Taking the Flame out of Flame-Throwing

“She’s like a flame-thrower on legs.”   With that one short sentence, Naomi had just scripted a vivid scene for my mind to visualize.   



Rewind life back about a year and a half.  I’m about to give a demo of our Toad Data Point product (try it!) to Naomi (not her real name), a Senior Data Analyst for a large Financials organization.  Before most of my demos, I usually ask a few questions to understand where customers are coming from.  I often find that the depth of detail customers are willing to share seems directly proportional to the depth of pain they experience.   Today, Naomi is happily sharing.  Like, very happily-ever-after happily sharing.

It’s routine for Naomi to export many datasets from different places—Oracle, Sybase and mainframe DB2, among others—and import that data to what she calls her database “clipboard”.  In her case, Naomi’s “clipboard” is an Oracle database that she uses as a “staging” area to prepare data for herself, or for use by other teams.  That Oracle database is the one place where she knows how to perform her queries to join up the imported data.   Sometimes, joins won’t work until she transforms some of the join fields to match how the data looks in the other tables.  It typically takes multiple attempts to get all this right. 

Once her query shenanigans are done, she often exports the blended query results from her Oracle “clipboard” to Excel, where she does sophisticated number crunching and charting.  If someone else is doing the number-scrunching, Naomi has to export—yet again!—her final results into another database so that data scientists on another team can apply their statistical models.   On average, Naomi has to import/export to and from the staging server two to four data sources per analysis, and on occasion combine as many as six data sets from various platforms.   All these steps define the process for just one report or analysis.   Naomi and team get an average of 20-30 of these assignments per week.  They are not keeping up, and their backlog of requests has been growing steadily.  It’s causing tension.


And… Action!  

So during the demo, I quickly get to the point that I am sure Naomi will love:  cross-connecting—in one shot!—three different data “sets” at their source, without any data migration or import/export.  Naomi is already excited about how easily I dragged sources to build the query.  Now, she’s anxious to see the data.  I purposely don’t execute the query yet, however, because I want her to see a cool value proposition that we recently added to the product at the time.  I would soon find out that “cool” is “life-changing” for Naomi.  I tap on one of the join lines between two of my tables in the query diagram.  In Toad this action analyzes the quality of the matchup between the joinable columns.  A Venn diagram appears, similar to the one in the screen capture below.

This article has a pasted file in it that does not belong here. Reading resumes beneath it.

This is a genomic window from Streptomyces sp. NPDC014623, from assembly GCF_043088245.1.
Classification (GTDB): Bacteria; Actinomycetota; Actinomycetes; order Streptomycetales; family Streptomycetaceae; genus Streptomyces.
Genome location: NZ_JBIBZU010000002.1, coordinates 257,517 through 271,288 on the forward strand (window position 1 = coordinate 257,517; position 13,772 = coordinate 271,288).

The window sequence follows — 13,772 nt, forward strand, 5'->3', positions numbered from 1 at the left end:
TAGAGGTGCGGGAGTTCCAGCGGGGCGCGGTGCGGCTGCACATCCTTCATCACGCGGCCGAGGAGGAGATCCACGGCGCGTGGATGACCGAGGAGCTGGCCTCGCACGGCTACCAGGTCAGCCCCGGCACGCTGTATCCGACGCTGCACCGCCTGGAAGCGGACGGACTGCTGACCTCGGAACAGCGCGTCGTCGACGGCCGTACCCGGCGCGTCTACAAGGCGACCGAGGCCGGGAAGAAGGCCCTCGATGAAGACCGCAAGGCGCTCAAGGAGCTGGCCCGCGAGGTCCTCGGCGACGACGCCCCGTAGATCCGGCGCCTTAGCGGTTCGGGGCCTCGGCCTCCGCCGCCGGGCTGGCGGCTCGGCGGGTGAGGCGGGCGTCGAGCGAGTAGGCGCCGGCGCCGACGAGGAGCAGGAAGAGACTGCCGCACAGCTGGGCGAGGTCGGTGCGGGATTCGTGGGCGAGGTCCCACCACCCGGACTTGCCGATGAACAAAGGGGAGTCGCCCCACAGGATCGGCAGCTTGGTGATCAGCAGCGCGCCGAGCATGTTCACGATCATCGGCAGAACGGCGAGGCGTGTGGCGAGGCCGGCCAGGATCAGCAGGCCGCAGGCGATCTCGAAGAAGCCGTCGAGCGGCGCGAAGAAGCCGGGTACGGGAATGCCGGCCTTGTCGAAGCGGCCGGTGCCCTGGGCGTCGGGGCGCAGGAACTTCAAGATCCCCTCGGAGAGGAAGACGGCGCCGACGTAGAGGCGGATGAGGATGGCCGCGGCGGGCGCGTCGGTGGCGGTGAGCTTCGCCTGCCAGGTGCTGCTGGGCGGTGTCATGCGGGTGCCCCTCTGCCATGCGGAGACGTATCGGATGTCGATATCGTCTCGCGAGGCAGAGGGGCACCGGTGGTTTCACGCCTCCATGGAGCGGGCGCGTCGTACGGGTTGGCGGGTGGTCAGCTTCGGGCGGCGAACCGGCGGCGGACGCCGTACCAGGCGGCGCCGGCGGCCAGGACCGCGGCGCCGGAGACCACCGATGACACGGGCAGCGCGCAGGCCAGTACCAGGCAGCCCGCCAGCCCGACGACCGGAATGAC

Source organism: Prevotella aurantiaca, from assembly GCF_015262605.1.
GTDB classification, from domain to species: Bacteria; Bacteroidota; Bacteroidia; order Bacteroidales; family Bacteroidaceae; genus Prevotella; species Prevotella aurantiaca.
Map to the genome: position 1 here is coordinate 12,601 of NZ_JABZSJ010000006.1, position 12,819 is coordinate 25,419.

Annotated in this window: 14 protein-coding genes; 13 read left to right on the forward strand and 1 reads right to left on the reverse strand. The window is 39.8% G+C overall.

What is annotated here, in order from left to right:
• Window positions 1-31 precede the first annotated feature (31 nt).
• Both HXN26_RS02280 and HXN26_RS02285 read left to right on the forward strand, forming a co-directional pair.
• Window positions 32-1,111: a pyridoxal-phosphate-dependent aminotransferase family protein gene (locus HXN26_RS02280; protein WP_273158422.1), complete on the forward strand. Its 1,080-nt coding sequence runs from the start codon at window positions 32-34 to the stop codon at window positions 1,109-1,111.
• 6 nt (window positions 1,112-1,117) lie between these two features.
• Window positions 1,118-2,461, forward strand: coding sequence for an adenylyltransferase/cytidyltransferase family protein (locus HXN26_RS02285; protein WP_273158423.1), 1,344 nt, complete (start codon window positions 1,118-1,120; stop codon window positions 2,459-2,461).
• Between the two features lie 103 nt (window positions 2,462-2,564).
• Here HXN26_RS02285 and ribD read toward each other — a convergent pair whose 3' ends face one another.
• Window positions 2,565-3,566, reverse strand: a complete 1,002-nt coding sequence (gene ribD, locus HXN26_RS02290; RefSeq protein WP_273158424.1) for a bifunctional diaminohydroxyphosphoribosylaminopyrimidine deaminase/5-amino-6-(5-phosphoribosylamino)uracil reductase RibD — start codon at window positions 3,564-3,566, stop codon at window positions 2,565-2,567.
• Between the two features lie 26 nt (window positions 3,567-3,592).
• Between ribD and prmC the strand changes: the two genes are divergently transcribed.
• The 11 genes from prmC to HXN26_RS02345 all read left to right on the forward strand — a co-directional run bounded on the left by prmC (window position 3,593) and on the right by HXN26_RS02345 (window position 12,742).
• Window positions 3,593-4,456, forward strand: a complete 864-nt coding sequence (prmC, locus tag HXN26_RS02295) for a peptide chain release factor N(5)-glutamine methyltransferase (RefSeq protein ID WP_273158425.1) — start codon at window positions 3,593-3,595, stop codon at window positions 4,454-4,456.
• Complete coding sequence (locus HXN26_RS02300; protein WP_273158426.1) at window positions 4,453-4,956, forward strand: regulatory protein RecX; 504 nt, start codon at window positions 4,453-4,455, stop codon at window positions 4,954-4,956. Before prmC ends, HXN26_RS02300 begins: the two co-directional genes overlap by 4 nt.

I briefly explain to Naomi how to understand the Venn diagram.  But in the minute that follows, I no longer hear her excitations, and I get the funny feeling that Naomi is not on the line.  I pause, and ask if she has any questions, but Naomi doesn’t respond.  As a presales engineer, one tries to be ready for unusual encounters as customers play out their role on the stage of work life.  But on this day, Naomi catches me off guard.  My first thought is that my line is disconnected (does happen), and I ask if anyone can hear me.  My sales account manager, also on the call, pipes up that he can hear me loud and clear.  We can hear background office noise, so we know that Naomi’s line didn’t drop, and that she’s not put us on mute.  A minute passes.  Two.  Did Naomi get called to a pressing meeting?  Break for the bathroom?  Fire drill?   After about five minutes, my sales rep and I agree to end the call.  And we are puzzled. 

The sales rep calls me directly right away to discuss the situation.  As we are speaking, he gets interrupted by another incoming call.  The sales rep puts me on hold, then returns after about 15 seconds.  The other caller is Naomi.  Naomi wants to continue the demo.  We all hop back on to the conference bridge and I share my desktop again.

Naomi explains herself.  She had become so excited at seeing the cross-connection and query join analysis that she forgot to excuse herself.  Now, she apologetically explains that she had gone to fetch two other coworkers to join the demo. 


Take It From the Top.  

After a brief introduction to her teammates, Naomi asks us to “do what you just did again” so that her co-workers can see.